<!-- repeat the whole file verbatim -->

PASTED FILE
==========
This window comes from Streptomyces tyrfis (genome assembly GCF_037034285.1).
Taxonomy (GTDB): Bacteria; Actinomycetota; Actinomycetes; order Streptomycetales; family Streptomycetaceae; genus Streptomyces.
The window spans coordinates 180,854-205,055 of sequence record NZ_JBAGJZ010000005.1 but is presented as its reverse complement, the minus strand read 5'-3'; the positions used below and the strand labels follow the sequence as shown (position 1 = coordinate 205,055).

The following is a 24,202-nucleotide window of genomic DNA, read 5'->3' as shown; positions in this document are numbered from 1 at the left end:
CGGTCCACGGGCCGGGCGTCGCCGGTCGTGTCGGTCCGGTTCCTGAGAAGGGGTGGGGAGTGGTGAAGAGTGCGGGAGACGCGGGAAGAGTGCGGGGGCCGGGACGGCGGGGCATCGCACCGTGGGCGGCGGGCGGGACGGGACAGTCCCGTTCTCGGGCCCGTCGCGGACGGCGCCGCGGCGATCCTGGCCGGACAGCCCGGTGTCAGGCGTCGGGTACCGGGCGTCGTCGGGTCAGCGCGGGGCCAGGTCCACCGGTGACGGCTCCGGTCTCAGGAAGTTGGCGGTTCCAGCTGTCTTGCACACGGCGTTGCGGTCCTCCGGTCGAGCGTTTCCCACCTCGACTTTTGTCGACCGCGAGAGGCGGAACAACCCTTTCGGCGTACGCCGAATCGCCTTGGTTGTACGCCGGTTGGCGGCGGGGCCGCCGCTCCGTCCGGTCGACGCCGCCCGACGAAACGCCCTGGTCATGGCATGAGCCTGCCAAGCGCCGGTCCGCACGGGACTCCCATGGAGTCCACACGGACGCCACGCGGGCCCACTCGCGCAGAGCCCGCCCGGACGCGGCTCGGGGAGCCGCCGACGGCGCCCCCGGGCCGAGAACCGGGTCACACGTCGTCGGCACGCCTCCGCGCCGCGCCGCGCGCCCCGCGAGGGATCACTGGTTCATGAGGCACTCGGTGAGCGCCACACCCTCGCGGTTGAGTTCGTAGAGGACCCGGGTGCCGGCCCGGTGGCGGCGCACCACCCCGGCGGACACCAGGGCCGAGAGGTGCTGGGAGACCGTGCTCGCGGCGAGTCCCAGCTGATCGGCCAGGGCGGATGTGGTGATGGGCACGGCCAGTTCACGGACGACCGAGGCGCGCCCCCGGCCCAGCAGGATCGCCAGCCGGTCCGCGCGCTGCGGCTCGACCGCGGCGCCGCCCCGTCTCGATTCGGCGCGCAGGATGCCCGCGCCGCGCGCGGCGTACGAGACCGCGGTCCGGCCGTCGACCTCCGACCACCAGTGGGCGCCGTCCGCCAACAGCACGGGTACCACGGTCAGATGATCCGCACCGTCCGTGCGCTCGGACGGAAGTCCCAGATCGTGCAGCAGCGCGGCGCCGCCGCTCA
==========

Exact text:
This window comes from Streptomyces tyrfis (genome assembly GCF_037034285.1).
Taxonomy (GTDB): Bacteria; Actinomycetota; Actinomycetes; order Streptomycetales; family Streptomycetaceae; genus Streptomyces.
The window spans coordinates 180,854-205,055 of sequence record NZ_JBAGJZ010000005.1 but is presented as its reverse complement, the minus strand read 5'-3'; the positions used below and the strand labels follow the sequence as shown (position 1 = coordinate 205,055).

The following is a 24,202-nucleotide window of genomic DNA, read 5'->3' as shown; positions in this document are numbered from 1 at the left end:
CGGTCCACGGGCCGGGCGTCGCCGGTCGTGTCGGTCCGGTTCCTGAGAAGGGGTGGGGAGTGGTGAAGAGTGCGGGAGACGCGGGAAGAGTGCGGGGGCCGGGACGGCGGGGCATCGCACCGTGGGCGGCGGGCGGGACGGGACAGTCCCGTTCTCGGGCCCGTCGCGGACGGCGCCGCGGCGATCCTGGCCGGACAGCCCGGTGTCAGGCGTCGGGTACCGGGCGTCGTCGGGTCAGCGCGGGGCCAGGTCCACCGGTGACGGCTCCGGTCTCAGGAAGTTGGCGGTTCCAGCTGTCTTGCACACGGCGTTGCGGTCCTCCGGTCGAGCGTTTCCCACCTCGACTTTTGTCGACCGCGAGAGGCGGAACAACCCTTTCGGCGTACGCCGAATCGCCTTGGTTGTACGCCGGTTGGCGGCGGGGCCGCCGCTCCGTCCGGTCGACGCCGCCCGACGAAACGCCCTGGTCATGGCATGAGCCTGCCAAGCGCCGGTCCGCACGGGACTCCCATGGAGTCCACACGGACGCCACGCGGGCCCACTCGCGCAGAGCCCGCCCGGACGCGGCTCGGGGAGCCGCCGACGGCGCCCCCGGGCCGAGAACCGGGTCACACGTCGTCGGCACGCCTCCGCGCCGCGCCGCGCGCCCCGCGAGGGATCACTGGTTCATGAGGCACTCGGTGAGCGCCACACCCTCGCGGTTGAGTTCGTAGAGGACCCGGGTGCCGGCCCGGTGGCGGCGCACCACCCCGGCGGACACCAGGGCCGAGAGGTGCTGGGAGACCGTGCTCGCGGCGAGTCCCAGCTGATCGGCCAGGGCGGATGTGGTGATGGGCACGGCCAGTTCACGGACGACCGAGGCGCGCCCCCGGCCCAGCAGGATCGCCAGCCGGTCCGCGCGCTGCGGCTCGACCGCGGCGCCGCCCCGTCTCGATTCGGCGCGCAGGATGCCCGCGCCGCGCGCGGCGTACGAGACCGCGGTCCGGCCGTCGACCTCCGACCACCAGTGGGCGCCGTCCGCCAACAGCACGGGTACCACGGTCAGATGATCCGCACCGTCCGTGCGCTCGGACGGAAGTCCCAGATCGTGCAGCAGCGCGGCGCCGCCGCTCA